Five Excellent Tips for Snowmobiling Safety
Winter’s almost here. And with it comes the season to uncover your snowmobile for a whole new series of wind-chapped escapades!No, you don’t need another sermon on the hazards of riding your winter cruiser — you’ve heard it all alright. So none of those obvious tips such as “never ride without a helmet” or “stay away from the dark,” etc.
What can be really helpful, however, are snowmobile safety tips that you yourself may have never considered. Below are 5:
1. Take good care of your snowmobile.
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Half your snowmobile safety is what you do before you ride it — and you’ve got to do more than just fill the gas and squeegee the windshield. As the riding season begins, you have to give your snowmobile a total check: battery should be clean and charged, spark plugs and filters must be replaced, and all fluids have to be topped off. As you ride, keep up with your basic snowmobile maintenance routines such as ski alignment, brake inspection and chassis lubrication every number of weeks.
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2. Remember: SPIDE.
SPIDE is an acronym that can be lifesaving:
S – Scan your field of vision constantly and don’t let your eyes fix on any point for too long.
P – Predict the worst so you’re never off guard.
I – Identify perils in advance.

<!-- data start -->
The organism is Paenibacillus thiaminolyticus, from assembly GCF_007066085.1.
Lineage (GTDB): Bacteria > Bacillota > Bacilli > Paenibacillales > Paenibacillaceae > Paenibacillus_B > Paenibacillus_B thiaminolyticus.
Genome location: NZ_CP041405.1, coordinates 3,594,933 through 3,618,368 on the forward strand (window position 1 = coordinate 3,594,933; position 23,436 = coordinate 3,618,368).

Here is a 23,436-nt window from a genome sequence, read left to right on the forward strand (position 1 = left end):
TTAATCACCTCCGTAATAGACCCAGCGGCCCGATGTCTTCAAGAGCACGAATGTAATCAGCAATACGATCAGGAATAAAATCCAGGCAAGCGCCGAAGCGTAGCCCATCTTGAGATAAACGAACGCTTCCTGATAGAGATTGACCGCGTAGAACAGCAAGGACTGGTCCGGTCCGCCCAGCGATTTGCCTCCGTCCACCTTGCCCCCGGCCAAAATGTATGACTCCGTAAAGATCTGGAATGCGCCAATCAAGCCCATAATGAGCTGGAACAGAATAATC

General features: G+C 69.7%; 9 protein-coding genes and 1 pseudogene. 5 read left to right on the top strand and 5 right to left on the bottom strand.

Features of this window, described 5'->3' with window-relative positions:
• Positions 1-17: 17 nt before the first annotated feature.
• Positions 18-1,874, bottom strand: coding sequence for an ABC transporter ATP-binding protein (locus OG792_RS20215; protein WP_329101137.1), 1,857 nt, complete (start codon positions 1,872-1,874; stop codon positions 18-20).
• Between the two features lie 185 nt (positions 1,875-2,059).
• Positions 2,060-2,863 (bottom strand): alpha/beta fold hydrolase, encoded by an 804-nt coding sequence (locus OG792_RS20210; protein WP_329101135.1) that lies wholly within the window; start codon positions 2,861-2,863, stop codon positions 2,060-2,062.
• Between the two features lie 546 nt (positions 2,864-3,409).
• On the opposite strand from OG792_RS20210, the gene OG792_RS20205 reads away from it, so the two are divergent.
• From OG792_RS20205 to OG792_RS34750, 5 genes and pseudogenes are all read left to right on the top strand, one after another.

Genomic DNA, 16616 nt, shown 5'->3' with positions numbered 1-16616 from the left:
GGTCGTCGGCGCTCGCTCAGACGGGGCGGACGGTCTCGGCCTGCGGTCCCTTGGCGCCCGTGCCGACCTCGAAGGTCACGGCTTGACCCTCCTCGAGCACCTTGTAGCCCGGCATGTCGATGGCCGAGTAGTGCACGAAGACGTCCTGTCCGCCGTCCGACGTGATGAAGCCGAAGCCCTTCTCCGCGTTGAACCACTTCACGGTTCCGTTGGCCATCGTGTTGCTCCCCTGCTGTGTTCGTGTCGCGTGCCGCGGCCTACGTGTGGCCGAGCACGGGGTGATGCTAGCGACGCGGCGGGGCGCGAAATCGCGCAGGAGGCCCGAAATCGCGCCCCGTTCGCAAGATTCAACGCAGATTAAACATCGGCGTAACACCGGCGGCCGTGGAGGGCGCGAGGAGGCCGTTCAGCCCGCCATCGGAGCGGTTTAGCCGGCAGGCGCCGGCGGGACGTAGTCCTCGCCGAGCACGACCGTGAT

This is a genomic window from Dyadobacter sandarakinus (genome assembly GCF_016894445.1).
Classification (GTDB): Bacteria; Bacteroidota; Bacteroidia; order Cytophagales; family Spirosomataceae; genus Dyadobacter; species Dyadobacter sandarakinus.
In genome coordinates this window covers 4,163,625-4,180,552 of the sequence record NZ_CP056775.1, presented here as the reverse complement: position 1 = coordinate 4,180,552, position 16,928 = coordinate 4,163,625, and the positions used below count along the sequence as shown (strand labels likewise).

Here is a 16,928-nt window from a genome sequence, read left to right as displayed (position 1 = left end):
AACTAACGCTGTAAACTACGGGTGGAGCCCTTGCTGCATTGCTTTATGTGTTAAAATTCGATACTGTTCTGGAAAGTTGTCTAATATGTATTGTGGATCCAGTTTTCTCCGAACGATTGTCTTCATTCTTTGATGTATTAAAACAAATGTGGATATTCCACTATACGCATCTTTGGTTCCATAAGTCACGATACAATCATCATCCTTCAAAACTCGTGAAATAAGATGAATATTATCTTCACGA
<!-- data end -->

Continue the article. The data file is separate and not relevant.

D – Decide on your actions before dangers can come near.
E – Execute what you have planned.
If you ride so tense, your snowmobile will simply plow straight ahead.To be more flexible, you have to be limber.When you make a turn, your entire head must turn in that direction. Also, shifting your lower body around the sled is something you can train yourself to do. For a lot of riders, their natural tendency is to use their arms when changing course when it’s actually the legs that can dictate your snowmobile’s path best.
4. Stay away from frozen water.
There are so many nasty riding conditions waiting out there on the water — harsh falls, ice cracking, not-so-predictable snowmobilers, and the rest. Though some riders still decide to brave the ice, if you want to be safe, just turn around and move the other way.
5. Avoid riding by yourself or use a satellite system.
It’s always good to ride with at least one person so you can watch each other; if that’s not possible, map out your route and tell friends and family back home. Or invest in a GPS messenger that allows you to link with social networks, even in the farthest areas. Best of all, GPS messenger will send a direct signal to rescue centers near the area in case you crash, giving you and your loved ones peace of mind. This tool won’t be for free, but the difference it can make is huge in terms of your safety.